Meanwhile, Henry won’t give Russell what he wants as he can’t tell whether the bomber is Patriot or an Anarchist without actually interrogating him. Even Elizabeth warns Henry against interrogating the bomber because of his lack of objectivity.

Nathan tells Henry that he was recruited in college. The Aryran Popular Force members jumped him outside the library and convinced him that he was a member of the warrior class and that they needed to stand up for their culture and lead a racial cleanse to do it. He denies knowing Starowalski. Henry’s secret weapon is to read one of the kid’s own essays back to him. Henry tells him that the paper shows a passionate and subtle mind. Nathan denies any part of the attack but eventually reveals that he knows who Henry’s wife is – and wishes that Elizabeth had been there to paint the walls with her blood. He then spits in Henry’s face. Yet, Henry is still unconvinced and recognizes that they are all biased by their personal involvement. Dalton determines he needs to sleep on his decision.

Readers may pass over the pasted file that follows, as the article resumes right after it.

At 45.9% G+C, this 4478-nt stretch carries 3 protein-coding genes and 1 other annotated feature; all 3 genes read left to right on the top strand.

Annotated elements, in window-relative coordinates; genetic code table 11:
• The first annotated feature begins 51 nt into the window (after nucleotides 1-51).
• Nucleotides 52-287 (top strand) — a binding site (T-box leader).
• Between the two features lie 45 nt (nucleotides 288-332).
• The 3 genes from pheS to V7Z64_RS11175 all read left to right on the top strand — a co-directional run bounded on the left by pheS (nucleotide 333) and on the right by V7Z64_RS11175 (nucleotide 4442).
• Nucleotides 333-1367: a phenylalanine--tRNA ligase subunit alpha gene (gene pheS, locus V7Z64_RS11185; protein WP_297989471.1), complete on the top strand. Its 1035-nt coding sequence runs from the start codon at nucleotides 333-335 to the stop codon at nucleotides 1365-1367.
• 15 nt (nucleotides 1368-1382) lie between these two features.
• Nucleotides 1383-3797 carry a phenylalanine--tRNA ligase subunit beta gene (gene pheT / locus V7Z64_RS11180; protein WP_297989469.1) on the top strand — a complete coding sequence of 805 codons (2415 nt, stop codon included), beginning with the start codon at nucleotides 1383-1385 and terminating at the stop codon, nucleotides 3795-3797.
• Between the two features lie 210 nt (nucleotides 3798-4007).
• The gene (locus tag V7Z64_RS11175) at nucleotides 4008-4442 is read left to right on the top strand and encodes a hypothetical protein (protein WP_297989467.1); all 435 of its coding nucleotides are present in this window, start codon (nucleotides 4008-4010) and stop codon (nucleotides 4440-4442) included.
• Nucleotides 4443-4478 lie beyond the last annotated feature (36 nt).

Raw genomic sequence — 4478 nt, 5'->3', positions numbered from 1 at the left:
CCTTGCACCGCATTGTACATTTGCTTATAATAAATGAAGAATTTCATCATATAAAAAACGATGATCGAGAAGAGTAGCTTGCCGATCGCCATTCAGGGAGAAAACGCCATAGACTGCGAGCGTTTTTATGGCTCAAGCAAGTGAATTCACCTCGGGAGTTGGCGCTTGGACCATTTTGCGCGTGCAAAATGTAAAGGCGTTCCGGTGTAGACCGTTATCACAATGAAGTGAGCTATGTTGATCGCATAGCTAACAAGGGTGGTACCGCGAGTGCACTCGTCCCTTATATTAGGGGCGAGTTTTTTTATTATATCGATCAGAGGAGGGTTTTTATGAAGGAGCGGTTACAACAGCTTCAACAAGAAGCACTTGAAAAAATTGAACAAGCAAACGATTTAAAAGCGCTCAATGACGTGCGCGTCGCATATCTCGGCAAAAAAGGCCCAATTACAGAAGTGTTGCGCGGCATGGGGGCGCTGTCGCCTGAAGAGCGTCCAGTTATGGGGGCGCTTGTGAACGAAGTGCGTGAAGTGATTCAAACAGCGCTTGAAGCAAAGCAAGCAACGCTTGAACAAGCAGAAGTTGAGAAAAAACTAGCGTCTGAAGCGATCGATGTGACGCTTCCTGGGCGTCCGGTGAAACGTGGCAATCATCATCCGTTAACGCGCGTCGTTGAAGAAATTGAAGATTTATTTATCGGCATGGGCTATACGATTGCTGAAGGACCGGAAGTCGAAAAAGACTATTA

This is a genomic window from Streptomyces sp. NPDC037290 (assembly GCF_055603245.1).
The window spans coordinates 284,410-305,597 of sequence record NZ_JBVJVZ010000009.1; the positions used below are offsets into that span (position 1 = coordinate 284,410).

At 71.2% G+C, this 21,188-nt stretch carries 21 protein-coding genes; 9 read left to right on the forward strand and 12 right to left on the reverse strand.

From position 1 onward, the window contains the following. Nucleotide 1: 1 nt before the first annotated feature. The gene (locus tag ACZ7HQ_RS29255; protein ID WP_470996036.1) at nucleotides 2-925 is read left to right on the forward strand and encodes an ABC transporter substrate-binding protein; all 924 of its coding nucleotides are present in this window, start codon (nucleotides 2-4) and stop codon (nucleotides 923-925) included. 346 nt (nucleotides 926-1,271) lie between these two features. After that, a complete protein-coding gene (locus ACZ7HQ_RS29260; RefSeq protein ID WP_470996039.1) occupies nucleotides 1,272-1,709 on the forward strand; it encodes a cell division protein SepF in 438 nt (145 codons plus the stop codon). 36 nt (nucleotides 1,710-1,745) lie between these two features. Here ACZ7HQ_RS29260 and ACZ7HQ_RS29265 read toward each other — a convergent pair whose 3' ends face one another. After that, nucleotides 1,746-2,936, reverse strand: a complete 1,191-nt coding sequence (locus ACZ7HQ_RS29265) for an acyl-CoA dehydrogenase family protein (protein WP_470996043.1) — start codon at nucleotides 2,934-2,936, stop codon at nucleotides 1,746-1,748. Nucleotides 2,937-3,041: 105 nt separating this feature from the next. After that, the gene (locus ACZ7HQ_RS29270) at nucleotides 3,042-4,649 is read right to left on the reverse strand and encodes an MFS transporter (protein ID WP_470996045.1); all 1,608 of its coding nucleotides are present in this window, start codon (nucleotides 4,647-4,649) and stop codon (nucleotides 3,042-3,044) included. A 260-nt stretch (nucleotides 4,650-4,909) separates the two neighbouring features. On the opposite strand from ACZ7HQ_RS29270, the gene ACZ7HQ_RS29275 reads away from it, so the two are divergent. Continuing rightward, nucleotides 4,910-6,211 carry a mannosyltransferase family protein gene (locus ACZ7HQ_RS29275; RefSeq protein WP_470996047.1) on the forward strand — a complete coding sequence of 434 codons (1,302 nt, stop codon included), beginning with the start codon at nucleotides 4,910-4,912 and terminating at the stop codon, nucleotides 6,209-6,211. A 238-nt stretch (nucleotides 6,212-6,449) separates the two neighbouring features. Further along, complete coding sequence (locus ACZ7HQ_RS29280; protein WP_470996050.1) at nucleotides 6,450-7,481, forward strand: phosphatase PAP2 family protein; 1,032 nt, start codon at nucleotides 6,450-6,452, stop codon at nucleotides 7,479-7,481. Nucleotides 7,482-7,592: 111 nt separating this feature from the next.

Meanwhile, Demko agrees to let the US come in and take Starowalski as long as they are kept out of it. Unfortunately, they find Starowalski dead – hanged. Most likely by the Russians. When riots ensue in Poland, Elizabeth proposes she go – to show what NATO is for and to help stabilize the region. Publicly, Elizabeth is expansive in announcing a new military base – but privately she reads Demko the riot act – she tells him to get his house in order or the military base won’t be the only thing going away.